We will be supporting two different versions of .NET Core because Microsoft is developing two different versions: “Long Term Support” (LTS) and “Fast Track Support” (FTS).

LTS (the 1.0.3 version) is focused on stability and use on production sites, so its development will take place more slowly. FTS (the 1.1 version) is the latest and greatest version, with more new features, but potentially more new issues as well. We don’t recommend it for use on production sites, but it’s there for you to tinker with and check out the latest Core features.

We’ll always support the latest LTS and FTS versions, with the priority given to the more stable LTS versions that are intended for production. The versions run side by side, so you can use whichever you choose (or use both for different purposes).

We’ve run in to some issues already where the latest Visual Studio version supports later (newer) versions than our servers support. That is going to continue to happen from time to time, because it isn’t feasible for us to keep up with the FTS versions across all of our production servers. The development cadence is too quick. What we will probably do with Core from this point on is update quarterly. We’ll try to post in the forum when we make those updates.

Note that .NET Core is only available on the Windows 2012 servers. If your site is running on a Windows 2008 server you’ll have to migrate to a 2012 server to use .NET Core. We can do the migration for you, just contact support and we’ll take it from there.

For more information on how Microsoft is developing the versions and how the version numbering works, check out this post on the MSDN site.



Using the Secondary Web and FTP URLs

When you open an account at Winhost we set up your website space immediately so you can start uploading files right away. But if you have an existing site hosted elsewhere, you will most likely want to get everything set up here and test the site before you actually point the DNS to Winhost. The Secondary URLs make that possible.

Your permanent FTP URL is ftp.HostingAccountDomain.com (where HostingAccountDomain.com is your domain name). But of course that URL won’t connect to the server here until your domain points to our servers, so we set up the Secondary URLs, both for FTP and web access.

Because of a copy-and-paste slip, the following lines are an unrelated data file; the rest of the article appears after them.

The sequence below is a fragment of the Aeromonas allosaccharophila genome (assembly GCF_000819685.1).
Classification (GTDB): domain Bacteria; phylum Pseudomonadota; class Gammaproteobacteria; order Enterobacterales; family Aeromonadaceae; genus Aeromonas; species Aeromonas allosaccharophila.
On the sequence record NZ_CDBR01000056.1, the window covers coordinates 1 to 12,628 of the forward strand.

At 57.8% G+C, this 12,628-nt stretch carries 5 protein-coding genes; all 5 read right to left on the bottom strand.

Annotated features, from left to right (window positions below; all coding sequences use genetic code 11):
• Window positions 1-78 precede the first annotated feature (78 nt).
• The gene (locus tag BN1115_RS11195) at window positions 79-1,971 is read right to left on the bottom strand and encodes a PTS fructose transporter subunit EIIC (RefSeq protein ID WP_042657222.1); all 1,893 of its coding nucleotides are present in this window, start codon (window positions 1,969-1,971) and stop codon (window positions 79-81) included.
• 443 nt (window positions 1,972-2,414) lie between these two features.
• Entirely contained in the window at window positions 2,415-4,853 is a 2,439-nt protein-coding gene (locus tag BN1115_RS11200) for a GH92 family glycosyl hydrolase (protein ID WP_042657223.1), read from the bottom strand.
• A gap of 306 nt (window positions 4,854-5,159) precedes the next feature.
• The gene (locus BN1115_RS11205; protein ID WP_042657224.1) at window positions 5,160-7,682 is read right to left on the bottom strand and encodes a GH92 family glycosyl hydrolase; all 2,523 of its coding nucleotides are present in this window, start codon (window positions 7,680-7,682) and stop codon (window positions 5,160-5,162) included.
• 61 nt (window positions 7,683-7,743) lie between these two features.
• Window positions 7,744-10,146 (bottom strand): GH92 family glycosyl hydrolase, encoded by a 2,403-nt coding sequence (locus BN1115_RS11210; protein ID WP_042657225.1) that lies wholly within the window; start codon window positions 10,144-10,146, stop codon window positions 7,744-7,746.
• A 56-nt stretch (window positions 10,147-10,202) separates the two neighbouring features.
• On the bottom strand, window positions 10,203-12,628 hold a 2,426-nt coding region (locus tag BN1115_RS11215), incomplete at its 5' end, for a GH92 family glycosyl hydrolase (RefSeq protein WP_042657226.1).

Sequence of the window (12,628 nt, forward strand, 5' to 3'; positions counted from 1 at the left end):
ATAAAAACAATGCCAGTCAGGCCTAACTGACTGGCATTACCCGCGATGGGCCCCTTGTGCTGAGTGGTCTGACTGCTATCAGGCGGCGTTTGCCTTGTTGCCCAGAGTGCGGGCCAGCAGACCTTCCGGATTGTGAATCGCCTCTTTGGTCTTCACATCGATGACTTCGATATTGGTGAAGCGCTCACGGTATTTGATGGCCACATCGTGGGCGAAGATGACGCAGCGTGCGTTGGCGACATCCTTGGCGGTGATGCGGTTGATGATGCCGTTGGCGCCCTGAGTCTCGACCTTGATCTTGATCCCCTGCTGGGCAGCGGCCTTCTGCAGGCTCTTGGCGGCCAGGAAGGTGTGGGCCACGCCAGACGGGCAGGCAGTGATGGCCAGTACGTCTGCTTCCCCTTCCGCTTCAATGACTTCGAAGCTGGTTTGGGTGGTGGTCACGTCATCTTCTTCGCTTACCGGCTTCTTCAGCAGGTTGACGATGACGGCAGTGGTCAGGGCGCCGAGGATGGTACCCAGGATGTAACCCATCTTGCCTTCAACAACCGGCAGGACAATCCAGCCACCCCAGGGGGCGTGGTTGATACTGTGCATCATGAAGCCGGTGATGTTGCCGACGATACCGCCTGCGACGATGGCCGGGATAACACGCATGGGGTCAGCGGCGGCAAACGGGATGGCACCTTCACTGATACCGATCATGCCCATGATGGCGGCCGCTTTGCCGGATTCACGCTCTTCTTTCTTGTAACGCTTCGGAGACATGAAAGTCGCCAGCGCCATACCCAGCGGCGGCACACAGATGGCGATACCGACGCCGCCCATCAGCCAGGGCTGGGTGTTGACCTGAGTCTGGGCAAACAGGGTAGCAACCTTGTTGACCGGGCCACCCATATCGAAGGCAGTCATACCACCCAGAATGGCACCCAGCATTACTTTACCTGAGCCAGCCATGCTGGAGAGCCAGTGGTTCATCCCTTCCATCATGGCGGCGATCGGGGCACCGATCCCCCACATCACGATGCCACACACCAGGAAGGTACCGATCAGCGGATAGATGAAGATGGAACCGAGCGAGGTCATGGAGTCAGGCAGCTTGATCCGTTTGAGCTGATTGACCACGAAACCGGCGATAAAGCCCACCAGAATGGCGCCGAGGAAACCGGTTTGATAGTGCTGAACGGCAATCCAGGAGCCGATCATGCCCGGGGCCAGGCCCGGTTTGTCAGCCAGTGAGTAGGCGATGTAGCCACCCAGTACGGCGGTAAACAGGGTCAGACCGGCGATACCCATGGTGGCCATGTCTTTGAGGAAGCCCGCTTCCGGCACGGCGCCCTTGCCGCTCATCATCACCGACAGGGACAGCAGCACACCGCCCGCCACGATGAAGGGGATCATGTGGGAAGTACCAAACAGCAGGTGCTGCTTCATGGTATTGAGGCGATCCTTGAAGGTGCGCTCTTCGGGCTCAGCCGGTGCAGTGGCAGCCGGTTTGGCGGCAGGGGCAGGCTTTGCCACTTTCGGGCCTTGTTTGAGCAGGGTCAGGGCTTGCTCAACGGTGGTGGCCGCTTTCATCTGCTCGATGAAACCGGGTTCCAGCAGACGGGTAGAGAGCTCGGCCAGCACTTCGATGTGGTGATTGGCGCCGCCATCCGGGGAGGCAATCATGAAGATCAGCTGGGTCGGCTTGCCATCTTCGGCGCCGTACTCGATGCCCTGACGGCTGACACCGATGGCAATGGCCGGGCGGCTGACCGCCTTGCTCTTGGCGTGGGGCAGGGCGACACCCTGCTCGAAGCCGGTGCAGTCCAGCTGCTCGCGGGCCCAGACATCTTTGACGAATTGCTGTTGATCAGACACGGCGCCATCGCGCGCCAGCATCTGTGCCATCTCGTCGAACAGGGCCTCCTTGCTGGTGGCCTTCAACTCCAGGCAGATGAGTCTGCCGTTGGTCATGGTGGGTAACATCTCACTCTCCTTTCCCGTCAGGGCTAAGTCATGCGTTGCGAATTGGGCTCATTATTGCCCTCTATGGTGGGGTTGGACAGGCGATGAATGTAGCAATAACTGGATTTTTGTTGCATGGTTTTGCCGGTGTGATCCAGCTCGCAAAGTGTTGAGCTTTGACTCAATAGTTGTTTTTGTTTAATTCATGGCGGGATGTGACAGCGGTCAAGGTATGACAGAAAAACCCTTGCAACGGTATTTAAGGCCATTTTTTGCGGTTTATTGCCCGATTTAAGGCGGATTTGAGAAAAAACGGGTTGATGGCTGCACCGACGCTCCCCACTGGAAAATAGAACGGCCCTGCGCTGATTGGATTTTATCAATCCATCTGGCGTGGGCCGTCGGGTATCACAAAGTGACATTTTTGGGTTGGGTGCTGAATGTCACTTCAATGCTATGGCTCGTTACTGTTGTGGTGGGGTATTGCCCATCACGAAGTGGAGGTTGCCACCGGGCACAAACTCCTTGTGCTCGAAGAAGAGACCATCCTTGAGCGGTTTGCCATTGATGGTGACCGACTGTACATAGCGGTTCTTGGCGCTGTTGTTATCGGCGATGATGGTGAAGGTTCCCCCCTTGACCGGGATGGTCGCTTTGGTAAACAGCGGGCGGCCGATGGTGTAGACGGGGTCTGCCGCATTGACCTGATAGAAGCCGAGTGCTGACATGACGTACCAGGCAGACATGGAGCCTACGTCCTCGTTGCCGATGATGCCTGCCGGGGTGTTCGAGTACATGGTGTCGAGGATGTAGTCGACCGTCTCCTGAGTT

The Secondary URLs can be found in the Site Info section of Control Panel:

So the Secondary FTP URL (ftp.w12.wh-2.com in the example here, yours may be different) is what you use in the “host” field of your FTP software to make the connection.

Then when you want to view your uploaded files, you would visit the Secondary Web URL, in this example, http://winhostc.w12.wh-2.com.

Another use for the Secondary Web URL

After your domain’s DNS is pointed to Winhost and your site is up and running, you can use the Secondary Web URL for troubleshooting purposes.

For example, if it seems that your site is unavailable, try entering the Secondary Web URL into your browser. If the site comes up, there’s a good chance that domain registration or DNS issues are the culprit.

When a site is unavailable, domain related-issues aren’t usually the first thing we think of as being the source of the problem, but even the most diligent among us can let a domain registration lapse, or make a mistake in DNS settings that takes our domain off line.

When NOT to use the Secondary URLs

Once your domain has been updated to point to our servers, remember to update your FTP software to use ftp.HostingAccountDomain.com (your domain name) as the host. And you should never use the Secondary Web URL as a link to your site from another site or social media platform, or hard code it anywhere in your site.

We make this recommendation because while it’s unlikely that the Secondary URLs will change, it is possible. They have changed for various reasons in the past. So once your domain points to our servers, only use the Secondary URL for troubleshooting purposes. Never as a link to your site.